In adult sports, participants often have the freedom to engage with sports in a more social and flexible manner.

Activities like five-a-side football are arranged through informal text messages.

Players can opt in or out based on their availability and desire, without the pressure of rigid schedules or the weight of competition.

This flexibility allows participants to stay engaged for longer periods and continue playing well into adulthood.

I’ve heard the existing Junior Football structure often described as "all or nothing," and there is an argument that it is failing many children.

So many young players give up due to the intensity, the belief that they're not good enough, or the overwhelming time commitment.

The need for a more balanced and modern approach to Junior Football is becoming increasingly called for by some.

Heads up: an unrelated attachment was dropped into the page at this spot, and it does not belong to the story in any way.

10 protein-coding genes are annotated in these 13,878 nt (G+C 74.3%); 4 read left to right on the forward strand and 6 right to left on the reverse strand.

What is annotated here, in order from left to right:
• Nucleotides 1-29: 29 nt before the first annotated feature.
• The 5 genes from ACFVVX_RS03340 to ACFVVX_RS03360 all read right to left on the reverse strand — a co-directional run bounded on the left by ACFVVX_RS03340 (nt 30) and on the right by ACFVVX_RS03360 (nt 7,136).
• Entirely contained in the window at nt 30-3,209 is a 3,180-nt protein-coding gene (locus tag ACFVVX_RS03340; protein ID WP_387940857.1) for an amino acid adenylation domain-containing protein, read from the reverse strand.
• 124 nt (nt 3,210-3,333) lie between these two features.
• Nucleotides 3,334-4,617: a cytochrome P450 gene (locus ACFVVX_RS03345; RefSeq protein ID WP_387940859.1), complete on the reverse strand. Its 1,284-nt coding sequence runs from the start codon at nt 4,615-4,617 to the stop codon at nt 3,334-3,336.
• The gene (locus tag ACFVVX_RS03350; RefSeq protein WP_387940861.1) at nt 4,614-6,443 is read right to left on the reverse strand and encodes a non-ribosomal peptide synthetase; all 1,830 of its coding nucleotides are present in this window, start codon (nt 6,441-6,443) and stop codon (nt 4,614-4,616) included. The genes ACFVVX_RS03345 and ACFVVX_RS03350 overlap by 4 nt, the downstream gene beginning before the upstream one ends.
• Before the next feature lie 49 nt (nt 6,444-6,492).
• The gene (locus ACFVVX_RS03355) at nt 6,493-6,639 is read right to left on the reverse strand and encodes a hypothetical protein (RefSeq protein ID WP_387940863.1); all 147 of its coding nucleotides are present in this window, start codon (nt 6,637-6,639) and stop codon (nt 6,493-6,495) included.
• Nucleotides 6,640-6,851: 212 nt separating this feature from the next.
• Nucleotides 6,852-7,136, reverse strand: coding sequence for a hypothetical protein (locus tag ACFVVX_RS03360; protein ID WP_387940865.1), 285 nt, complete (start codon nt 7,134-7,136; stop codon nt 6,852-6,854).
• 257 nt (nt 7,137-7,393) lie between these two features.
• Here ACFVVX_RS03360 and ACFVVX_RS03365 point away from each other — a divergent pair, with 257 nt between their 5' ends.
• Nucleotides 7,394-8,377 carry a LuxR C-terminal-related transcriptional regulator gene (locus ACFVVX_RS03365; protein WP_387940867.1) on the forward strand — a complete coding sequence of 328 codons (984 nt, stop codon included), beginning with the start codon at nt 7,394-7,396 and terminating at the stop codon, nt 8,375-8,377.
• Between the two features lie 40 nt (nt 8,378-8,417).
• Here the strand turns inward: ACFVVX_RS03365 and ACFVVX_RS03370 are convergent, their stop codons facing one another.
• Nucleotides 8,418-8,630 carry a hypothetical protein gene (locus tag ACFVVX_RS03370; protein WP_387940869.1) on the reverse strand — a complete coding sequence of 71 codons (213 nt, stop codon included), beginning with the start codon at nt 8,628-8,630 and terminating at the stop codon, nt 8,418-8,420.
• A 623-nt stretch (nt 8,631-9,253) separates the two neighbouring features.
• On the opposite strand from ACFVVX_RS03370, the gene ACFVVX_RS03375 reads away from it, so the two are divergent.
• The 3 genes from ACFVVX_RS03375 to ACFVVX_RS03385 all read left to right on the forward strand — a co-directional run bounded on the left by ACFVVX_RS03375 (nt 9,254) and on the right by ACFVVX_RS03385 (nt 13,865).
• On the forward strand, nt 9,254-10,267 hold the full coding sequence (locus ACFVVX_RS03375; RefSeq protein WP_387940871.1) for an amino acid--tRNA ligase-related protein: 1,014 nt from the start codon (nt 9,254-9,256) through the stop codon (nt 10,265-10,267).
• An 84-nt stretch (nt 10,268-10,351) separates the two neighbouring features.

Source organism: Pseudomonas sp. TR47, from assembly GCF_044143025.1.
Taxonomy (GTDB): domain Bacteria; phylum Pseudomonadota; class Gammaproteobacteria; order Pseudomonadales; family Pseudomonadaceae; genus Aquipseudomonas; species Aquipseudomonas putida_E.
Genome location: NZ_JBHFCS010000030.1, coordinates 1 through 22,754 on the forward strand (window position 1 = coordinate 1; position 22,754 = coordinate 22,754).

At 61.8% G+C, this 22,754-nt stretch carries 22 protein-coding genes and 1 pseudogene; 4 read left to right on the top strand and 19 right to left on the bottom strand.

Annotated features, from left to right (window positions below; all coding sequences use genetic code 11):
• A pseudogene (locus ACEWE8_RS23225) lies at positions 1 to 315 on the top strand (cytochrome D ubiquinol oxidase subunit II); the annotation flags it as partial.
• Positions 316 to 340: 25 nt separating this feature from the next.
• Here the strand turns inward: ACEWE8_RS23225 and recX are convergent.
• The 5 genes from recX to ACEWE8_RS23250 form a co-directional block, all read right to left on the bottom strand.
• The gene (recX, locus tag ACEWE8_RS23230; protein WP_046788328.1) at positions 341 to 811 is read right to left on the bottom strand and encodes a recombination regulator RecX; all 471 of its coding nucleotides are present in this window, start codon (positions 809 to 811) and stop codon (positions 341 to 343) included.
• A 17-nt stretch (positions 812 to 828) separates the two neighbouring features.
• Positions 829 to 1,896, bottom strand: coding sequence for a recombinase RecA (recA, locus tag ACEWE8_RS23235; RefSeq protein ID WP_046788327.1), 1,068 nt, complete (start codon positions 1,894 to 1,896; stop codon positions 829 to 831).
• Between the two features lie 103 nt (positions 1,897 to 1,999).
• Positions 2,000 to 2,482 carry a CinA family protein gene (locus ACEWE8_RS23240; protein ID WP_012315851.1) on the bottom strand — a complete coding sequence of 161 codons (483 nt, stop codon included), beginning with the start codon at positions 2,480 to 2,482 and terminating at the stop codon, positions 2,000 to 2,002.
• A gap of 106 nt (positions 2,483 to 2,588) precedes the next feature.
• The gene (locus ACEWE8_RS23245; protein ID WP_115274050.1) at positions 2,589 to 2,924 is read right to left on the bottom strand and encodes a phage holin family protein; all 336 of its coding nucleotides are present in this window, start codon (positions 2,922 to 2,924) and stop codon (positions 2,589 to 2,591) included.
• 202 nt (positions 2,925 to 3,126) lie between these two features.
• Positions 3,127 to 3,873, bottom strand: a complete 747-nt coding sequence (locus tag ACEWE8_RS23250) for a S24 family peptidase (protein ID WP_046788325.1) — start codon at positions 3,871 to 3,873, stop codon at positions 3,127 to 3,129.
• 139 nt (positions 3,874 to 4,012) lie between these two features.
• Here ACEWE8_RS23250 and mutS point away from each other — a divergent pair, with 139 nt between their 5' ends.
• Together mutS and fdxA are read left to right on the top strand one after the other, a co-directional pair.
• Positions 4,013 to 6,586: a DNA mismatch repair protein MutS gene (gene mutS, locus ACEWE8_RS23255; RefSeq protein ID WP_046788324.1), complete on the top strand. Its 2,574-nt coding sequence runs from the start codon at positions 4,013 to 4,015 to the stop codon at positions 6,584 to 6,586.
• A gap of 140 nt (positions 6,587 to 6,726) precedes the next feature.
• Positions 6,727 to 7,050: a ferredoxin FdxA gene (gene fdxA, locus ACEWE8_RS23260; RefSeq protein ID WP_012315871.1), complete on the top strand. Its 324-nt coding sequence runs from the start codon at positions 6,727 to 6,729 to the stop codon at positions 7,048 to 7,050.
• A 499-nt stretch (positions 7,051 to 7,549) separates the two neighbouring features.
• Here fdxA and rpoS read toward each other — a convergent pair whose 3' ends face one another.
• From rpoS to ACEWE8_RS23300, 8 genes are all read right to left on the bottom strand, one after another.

In an era of on-demand services and more bespoke experiences, Junior Football may have to evolve to accommodate different levels of commitment and diverse motivations.

The ongoing debate around striking a balance between competition and enjoyment has been around for ever.

While some children thrive in a competitive environment, others seek enjoyment and personal growth through their football.

The current system, which leans heavily toward competition, can deter many young players, leading to high dropout rates.

It may become necessary to consider restructuring Junior Football to offer a more balanced and inclusive model that focuses on fun, learning, and social interaction, encouraging participation well into adulthood.

A more modern approach would potentially better cater to the diverse needs and motivations of young players, making playing Football a lifelong pursuit for many.